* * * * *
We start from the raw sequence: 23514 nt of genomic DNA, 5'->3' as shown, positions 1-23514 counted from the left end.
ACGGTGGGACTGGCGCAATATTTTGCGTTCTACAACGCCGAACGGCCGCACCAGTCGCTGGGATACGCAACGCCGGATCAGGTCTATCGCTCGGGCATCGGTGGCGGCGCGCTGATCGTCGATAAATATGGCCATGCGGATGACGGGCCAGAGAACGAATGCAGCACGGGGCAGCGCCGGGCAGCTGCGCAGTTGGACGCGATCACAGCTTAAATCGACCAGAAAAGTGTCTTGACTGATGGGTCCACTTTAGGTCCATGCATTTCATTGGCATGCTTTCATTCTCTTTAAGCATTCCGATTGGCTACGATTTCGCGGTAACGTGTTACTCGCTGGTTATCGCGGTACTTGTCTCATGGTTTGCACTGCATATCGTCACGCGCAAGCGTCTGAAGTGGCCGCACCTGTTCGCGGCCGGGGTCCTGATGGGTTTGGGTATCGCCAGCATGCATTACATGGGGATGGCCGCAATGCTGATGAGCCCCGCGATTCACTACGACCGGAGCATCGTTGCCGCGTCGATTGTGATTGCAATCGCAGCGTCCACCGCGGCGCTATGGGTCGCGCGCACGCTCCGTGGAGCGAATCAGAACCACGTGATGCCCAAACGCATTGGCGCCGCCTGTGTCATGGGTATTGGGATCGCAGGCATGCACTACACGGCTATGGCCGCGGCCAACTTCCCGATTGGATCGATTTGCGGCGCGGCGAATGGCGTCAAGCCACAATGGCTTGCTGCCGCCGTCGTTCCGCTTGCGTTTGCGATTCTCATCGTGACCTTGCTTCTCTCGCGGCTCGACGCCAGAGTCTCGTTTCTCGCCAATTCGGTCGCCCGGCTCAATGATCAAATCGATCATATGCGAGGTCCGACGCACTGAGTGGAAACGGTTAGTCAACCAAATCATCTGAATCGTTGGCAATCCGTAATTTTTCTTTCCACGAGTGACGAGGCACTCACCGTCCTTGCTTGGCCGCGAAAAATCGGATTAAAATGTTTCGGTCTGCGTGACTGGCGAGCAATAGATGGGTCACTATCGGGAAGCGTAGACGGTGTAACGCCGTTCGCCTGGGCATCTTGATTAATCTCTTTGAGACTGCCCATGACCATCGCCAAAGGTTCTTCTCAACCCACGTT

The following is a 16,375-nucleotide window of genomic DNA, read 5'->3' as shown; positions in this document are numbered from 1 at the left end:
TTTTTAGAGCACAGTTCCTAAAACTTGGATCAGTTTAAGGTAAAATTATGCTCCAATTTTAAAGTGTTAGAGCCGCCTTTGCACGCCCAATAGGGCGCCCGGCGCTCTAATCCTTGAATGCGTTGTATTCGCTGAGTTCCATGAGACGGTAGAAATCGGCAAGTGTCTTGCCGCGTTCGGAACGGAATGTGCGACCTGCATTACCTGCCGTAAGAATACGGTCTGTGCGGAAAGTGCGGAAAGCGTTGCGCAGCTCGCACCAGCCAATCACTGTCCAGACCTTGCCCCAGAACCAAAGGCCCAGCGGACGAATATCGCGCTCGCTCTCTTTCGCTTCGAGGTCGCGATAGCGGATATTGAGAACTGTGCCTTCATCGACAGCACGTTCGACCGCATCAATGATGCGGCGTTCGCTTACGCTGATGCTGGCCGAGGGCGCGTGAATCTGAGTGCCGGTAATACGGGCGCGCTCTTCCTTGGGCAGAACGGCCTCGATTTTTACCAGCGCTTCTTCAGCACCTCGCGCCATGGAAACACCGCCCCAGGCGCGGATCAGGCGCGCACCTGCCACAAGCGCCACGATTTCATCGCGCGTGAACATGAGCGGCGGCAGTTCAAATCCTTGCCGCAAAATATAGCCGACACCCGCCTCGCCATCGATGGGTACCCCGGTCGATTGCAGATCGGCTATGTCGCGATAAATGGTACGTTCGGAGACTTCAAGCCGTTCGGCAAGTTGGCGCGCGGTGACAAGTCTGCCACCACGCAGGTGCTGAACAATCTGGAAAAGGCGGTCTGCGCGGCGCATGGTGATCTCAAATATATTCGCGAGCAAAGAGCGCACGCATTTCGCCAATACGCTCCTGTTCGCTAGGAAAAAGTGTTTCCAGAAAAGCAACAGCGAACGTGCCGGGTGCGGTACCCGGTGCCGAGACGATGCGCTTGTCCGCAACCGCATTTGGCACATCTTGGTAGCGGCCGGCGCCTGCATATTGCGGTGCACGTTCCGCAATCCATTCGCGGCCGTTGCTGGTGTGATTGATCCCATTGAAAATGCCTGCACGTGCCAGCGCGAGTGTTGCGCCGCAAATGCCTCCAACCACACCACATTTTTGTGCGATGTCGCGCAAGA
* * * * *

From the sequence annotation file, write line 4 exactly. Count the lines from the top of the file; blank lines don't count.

TTTTTAGAGCACAGTTCCTAAAACTTGGATCAGTTTAAGGTAAAATTATGCTCCAATTTTAAAGTGTTAGAGCCGCCTTTGCACGCCCAATAGGGCGCCCGGCGCTCTAATCCTTGAATGCGTTGTATTCGCTGAGTTCCATGAGACGGTAGAAATCGGCAAGTGTCTTGCCGCGTTCGGAACGGAATGTGCGACCTGCATTACCTGCCGTAAGAATACGGTCTGTGCGGAAAGTGCGGAAAGCGTTGCGCAGCTCGCACCAGCCAATCACTGTCCAGACCTTGCCCCAGAACCAAAGGCCCAGCGGACGAATATCGCGCTCGCTCTCTTTCGCTTCGAGGTCGCGATAGCGGATATTGAGAACTGTGCCTTCATCGACAGCACGTTCGACCGCATCAATGATGCGGCGTTCGCTTACGCTGATGCTGGCCGAGGGCGCGTGAATCTGAGTGCCGGTAATACGGGCGCGCTCTTCCTTGGGCAGAACGGCCTCGATTTTTACCAGCGCTTCTTCAGCACCTCGCGCCATGGAAACACCGCCCCAGGCGCGGATCAGGCGCGCACCTGCCACAAGCGCCACGATTTCATCGCGCGTGAACATGAGCGGCGGCAGTTCAAATCCTTGCCGCAAAATATAGCCGACACCCGCCTCGCCATCGATGGGTACCCCGGTCGATTGCAGATCGGCTATGTCGCGATAAATGGTACGTTCGGAGACTTCAAGCCGTTCGGCAAGTTGGCGCGCGGTGACAAGTCTGCCACCACGCAGGTGCTGAACAATCTGGAAAAGGCGGTCTGCGCGGCGCATGGTGATCTCAAATATATTCGCGAGCAAAGAGCGCACGCATTTCGCCAATACGCTCCTGTTCGCTAGGAAAAAGTGTTTCCAGAAAAGCAACAGCGAACGTGCCGGGTGCGGTACCCGGTGCCGAGACGATGCGCTTGTCCGCAACCGCATTTGGCACATCTTGGTAGCGGCCGGCGCCTGCATATTGCGGTGCACGTTCCGCAATCCATTCGCGGCCGTTGCTGGTGTGATTGATCCCATTGAAAATGCCTGCACGTGCCAGCGCGAGTGTTGCGCCGCAAATGCCTCCAACCACACCACATTTTTGTGCGATGTCGCGCAAGA